Re: words...

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Posted by Petra on November 21, 1999 at 02:05:22:

In Reply to: Re: words... posted by Elaine on November 20, 1999 at 22:59:33:

: Why, when you consider the proper, respectful origin of the word, would you acquiesce to misinformed sentiment?

>>> Hi Elaine,

well, it's not that I personally would demand that others not use it, just for myself, I won't. Well, maybe with execeptions: There is for example that mountain, or hill outside of Phoenix that is called Squaw Peak. Now, protest or not, of course I'd use that name if I were to refer to that place. But I mean referring to people, I just see no reason for me to do that or to insist on any certain word. Especially since the question of its origin is one that I can't evaluate, and I've had Algonquian speakers tell me both ways, some saying what you explained and others saying that it's nowhere close to any legitimate word they use and that they do consider it offensive. Then just avoiding the issue is the easiest solution for a bystander. And about changing or not changing place names I feel indifferent. If "Squaw Peaks" is renamed and given its Pima name, that sounds okay to me. And if it's not renamed, that doesn't bother me either.

: Why should it be replaced, omitted, or avoided at all if its meaning is good?

>>> Again, I'm not saying others should do as I do. Personally, and for me, I find it the wiser thing to do. Someone who is a speaker of one of the Algonquian languages is in a totally different situation. Since I'm not, I don't want to have to defend myself for something that would always be only second hand knowledge.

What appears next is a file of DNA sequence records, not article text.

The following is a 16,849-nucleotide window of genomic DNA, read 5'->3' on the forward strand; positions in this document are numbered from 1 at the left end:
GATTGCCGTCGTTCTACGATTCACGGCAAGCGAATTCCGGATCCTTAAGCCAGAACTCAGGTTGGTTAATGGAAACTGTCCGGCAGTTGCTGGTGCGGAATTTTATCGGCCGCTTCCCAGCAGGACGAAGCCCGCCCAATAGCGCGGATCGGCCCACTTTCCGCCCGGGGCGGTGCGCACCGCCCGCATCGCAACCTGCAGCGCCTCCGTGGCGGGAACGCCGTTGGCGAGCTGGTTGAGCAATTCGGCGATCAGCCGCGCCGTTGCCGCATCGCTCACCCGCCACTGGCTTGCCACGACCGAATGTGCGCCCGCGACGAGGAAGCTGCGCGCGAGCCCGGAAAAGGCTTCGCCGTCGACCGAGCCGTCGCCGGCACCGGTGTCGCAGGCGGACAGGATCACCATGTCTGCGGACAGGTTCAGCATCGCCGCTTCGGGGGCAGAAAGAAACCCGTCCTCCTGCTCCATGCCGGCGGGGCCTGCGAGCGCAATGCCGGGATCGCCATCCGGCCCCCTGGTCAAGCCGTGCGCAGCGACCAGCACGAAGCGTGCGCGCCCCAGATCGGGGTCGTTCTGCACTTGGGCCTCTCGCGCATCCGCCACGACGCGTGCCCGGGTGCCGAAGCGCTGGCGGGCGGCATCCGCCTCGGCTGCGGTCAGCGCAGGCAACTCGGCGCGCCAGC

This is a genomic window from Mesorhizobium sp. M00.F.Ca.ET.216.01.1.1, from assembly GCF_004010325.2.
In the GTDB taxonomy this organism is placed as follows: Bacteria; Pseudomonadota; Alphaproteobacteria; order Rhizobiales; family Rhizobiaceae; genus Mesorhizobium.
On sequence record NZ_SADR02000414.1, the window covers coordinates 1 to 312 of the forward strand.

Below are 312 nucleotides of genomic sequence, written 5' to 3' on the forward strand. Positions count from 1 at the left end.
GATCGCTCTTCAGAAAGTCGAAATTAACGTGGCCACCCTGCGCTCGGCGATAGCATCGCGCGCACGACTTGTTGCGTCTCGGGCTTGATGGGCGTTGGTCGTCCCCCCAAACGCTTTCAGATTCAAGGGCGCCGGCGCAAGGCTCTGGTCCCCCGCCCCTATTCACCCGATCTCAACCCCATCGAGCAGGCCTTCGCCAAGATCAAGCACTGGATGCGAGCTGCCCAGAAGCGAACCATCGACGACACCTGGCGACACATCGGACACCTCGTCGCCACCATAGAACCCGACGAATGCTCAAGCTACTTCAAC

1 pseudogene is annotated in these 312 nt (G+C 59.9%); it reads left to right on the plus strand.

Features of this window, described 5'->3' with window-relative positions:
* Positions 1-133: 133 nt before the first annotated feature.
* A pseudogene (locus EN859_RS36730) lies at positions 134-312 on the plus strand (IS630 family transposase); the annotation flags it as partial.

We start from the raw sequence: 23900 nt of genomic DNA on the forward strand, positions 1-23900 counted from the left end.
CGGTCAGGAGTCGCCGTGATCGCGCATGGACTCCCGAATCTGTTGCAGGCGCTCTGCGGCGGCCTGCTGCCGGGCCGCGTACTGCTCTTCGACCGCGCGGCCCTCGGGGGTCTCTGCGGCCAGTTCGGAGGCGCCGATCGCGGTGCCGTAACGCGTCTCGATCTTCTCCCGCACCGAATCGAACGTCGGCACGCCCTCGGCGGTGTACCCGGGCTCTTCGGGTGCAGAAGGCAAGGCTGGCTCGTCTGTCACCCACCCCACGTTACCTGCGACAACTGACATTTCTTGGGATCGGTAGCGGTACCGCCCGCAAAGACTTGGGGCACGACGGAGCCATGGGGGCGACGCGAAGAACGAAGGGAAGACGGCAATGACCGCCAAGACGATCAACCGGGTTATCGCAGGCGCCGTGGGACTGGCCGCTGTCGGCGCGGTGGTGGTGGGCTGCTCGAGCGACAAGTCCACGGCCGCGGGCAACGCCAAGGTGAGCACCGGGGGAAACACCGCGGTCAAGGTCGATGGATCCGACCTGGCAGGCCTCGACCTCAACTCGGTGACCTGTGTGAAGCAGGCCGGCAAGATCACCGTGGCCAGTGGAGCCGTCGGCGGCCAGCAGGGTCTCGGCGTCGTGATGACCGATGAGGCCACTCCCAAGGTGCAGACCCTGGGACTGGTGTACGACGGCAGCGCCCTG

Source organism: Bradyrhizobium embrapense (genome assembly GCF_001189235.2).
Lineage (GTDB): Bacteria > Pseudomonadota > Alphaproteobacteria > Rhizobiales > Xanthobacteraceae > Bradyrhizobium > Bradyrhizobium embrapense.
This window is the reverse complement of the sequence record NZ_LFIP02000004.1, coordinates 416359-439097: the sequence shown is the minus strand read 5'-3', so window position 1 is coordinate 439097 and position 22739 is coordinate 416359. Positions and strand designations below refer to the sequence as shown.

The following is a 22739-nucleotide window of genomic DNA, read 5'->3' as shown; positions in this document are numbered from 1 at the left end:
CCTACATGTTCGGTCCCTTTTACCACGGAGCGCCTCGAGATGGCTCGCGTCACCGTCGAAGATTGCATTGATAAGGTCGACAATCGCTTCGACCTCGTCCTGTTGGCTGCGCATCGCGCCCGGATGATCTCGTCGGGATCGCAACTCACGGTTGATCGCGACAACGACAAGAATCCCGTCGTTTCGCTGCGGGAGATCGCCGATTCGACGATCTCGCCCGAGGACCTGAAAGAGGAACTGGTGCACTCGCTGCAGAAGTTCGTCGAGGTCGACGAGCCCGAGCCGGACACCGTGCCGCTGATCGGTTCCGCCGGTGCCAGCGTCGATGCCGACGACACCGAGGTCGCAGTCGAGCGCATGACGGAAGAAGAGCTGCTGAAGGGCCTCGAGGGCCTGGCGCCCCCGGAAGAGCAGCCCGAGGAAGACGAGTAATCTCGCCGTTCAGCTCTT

: how would you feel if Italians, French, Ethiopians, Phillipinos, etc. were demanding the omission of this German word? Wouldn't that offend you? Would you not see it as a bit arrogant?

>>> Not necessarily. If arguments are stated politely, then it doesn't matter from whom they come.

: Why not educate people?

>>> Oh, of course, I'm never against educating people. Take, for example, the issue of the swastika in American Indian art (a symbol for the sun, just like it's original meaning in Europe before the Nazis corrupted it). Last year, the case of a school in Minnesota went through the press, where some Indian art picture is engraved into the school's floor. There were people who demanded that the picture be removed because it is offensive to those who suffered under the Nazis. Eventually, a compromise was found by covering it with a carpet. Now that's different in my opinion because it's an existing piece of art where the origin of the symbol is not really controversial. And it's not an issue that arises new every time a word is used.

: Italians DO feel offended when called 'guinea' but would it be acceptable to erase the word from the English language due to its sometimes offensive intent or because of some negative sentiments?

>>> Well, if I know that it offends them, I certainly wouldn't refer to them by that word. They wouldn't be offended if it's used in a different context, right? Like in "guinea pig"?

Until later...


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